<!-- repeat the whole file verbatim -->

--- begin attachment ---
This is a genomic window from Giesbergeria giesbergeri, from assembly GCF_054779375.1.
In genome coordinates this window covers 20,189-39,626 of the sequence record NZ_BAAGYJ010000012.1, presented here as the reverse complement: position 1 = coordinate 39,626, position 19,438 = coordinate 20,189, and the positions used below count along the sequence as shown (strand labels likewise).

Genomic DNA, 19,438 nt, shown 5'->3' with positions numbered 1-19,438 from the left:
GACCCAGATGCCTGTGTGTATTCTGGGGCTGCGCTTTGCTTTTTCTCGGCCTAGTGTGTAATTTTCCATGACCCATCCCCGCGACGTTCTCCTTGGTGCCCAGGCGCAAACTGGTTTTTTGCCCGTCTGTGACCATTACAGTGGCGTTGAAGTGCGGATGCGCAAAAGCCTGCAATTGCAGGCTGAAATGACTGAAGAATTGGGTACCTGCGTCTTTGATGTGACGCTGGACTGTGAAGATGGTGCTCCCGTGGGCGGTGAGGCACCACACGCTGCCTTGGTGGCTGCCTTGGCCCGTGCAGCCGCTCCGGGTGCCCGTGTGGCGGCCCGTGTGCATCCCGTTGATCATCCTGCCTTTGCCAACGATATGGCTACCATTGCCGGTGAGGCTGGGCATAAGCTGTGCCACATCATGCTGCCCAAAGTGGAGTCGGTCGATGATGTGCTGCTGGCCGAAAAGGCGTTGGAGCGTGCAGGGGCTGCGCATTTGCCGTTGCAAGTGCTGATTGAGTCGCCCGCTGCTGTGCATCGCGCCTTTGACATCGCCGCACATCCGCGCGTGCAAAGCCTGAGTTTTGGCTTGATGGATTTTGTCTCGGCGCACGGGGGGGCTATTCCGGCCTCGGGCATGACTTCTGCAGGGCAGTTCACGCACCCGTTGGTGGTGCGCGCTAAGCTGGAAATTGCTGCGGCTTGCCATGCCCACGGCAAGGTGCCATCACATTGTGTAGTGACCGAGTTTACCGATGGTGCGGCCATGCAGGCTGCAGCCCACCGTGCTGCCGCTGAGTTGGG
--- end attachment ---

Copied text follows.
This is a genomic window from Giesbergeria giesbergeri, from assembly GCF_054779375.1.
In genome coordinates this window covers 20,189-39,626 of the sequence record NZ_BAAGYJ010000012.1, presented here as the reverse complement: position 1 = coordinate 39,626, position 19,438 = coordinate 20,189, and the positions used below count along the sequence as shown (strand labels likewise).

Genomic DNA, 19,438 nt, shown 5'->3' with positions numbered 1-19,438 from the left:
GACCCAGATGCCTGTGTGTATTCTGGGGCTGCGCTTTGCTTTTTCTCGGCCTAGTGTGTAATTTTCCATGACCCATCCCCGCGACGTTCTCCTTGGTGCCCAGGCGCAAACTGGTTTTTTGCCCGTCTGTGACCATTACAGTGGCGTTGAAGTGCGGATGCGCAAAAGCCTGCAATTGCAGGCTGAAATGACTGAAGAATTGGGTACCTGCGTCTTTGATGTGACGCTGGACTGTGAAGATGGTGCTCCCGTGGGCGGTGAGGCACCACACGCTGCCTTGGTGGCTGCCTTGGCCCGTGCAGCCGCTCCGGGTGCCCGTGTGGCGGCCCGTGTGCATCCCGTTGATCATCCTGCCTTTGCCAACGATATGGCTACCATTGCCGGTGAGGCTGGGCATAAGCTGTGCCACATCATGCTGCCCAAAGTGGAGTCGGTCGATGATGTGCTGCTGGCCGAAAAGGCGTTGGAGCGTGCAGGGGCTGCGCATTTGCCGTTGCAAGTGCTGATTGAGTCGCCCGCTGCTGTGCATCGCGCCTTTGACATCGCCGCACATCCGCGCGTGCAAAGCCTGAGTTTTGGCTTGATGGATTTTGTCTCGGCGCACGGGGGGGCTATTCCGGCCTCGGGCATGACTTCTGCAGGGCAGTTCACGCACCCGTTGGTGGTGCGCGCTAAGCTGGAAATTGCTGCGGCTTGCCATGCCCACGGCAAGGTGCCATCACATTGTGTAGTGACCGAGTTTACCGATGGTGCGGCCATGCAGGCTGCAGCCCACCGTGCTGCCGCTGAGTTGGG